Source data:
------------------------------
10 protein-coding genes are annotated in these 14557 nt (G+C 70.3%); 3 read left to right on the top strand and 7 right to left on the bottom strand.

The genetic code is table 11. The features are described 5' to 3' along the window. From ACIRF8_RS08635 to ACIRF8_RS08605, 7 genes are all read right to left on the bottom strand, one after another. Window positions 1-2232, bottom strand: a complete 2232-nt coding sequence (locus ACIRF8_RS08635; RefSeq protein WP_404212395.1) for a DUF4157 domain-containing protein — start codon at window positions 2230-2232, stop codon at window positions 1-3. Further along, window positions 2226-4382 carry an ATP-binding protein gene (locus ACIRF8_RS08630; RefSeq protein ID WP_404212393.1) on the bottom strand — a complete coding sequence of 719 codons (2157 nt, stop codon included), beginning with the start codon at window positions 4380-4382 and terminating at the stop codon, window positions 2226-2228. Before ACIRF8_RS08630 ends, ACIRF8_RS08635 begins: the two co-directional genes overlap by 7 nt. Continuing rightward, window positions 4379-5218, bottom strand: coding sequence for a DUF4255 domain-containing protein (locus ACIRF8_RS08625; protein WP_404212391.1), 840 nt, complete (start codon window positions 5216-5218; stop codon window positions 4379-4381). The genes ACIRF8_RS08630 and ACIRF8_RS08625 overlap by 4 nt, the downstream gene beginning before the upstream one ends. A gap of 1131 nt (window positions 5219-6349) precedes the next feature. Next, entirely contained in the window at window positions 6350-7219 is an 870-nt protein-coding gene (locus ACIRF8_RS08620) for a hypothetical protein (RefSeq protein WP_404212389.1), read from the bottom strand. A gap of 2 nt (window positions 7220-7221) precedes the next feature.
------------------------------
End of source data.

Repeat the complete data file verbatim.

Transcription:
10 protein-coding genes are annotated in these 14557 nt (G+C 70.3%); 3 read left to right on the top strand and 7 right to left on the bottom strand.

The genetic code is table 11. The features are described 5' to 3' along the window. From ACIRF8_RS08635 to ACIRF8_RS08605, 7 genes are all read right to left on the bottom strand, one after another. Window positions 1-2232, bottom strand: a complete 2232-nt coding sequence (locus ACIRF8_RS08635; RefSeq protein WP_404212395.1) for a DUF4157 domain-containing protein — start codon at window positions 2230-2232, stop codon at window positions 1-3. Further along, window positions 2226-4382 carry an ATP-binding protein gene (locus ACIRF8_RS08630; RefSeq protein ID WP_404212393.1) on the bottom strand — a complete coding sequence of 719 codons (2157 nt, stop codon included), beginning with the start codon at window positions 4380-4382 and terminating at the stop codon, window positions 2226-2228. Before ACIRF8_RS08630 ends, ACIRF8_RS08635 begins: the two co-directional genes overlap by 7 nt. Continuing rightward, window positions 4379-5218, bottom strand: coding sequence for a DUF4255 domain-containing protein (locus ACIRF8_RS08625; protein WP_404212391.1), 840 nt, complete (start codon window positions 5216-5218; stop codon window positions 4379-4381). The genes ACIRF8_RS08630 and ACIRF8_RS08625 overlap by 4 nt, the downstream gene beginning before the upstream one ends. A gap of 1131 nt (window positions 5219-6349) precedes the next feature. Next, entirely contained in the window at window positions 6350-7219 is an 870-nt protein-coding gene (locus ACIRF8_RS08620) for a hypothetical protein (RefSeq protein WP_404212389.1), read from the bottom strand. A gap of 2 nt (window positions 7220-7221) precedes the next feature.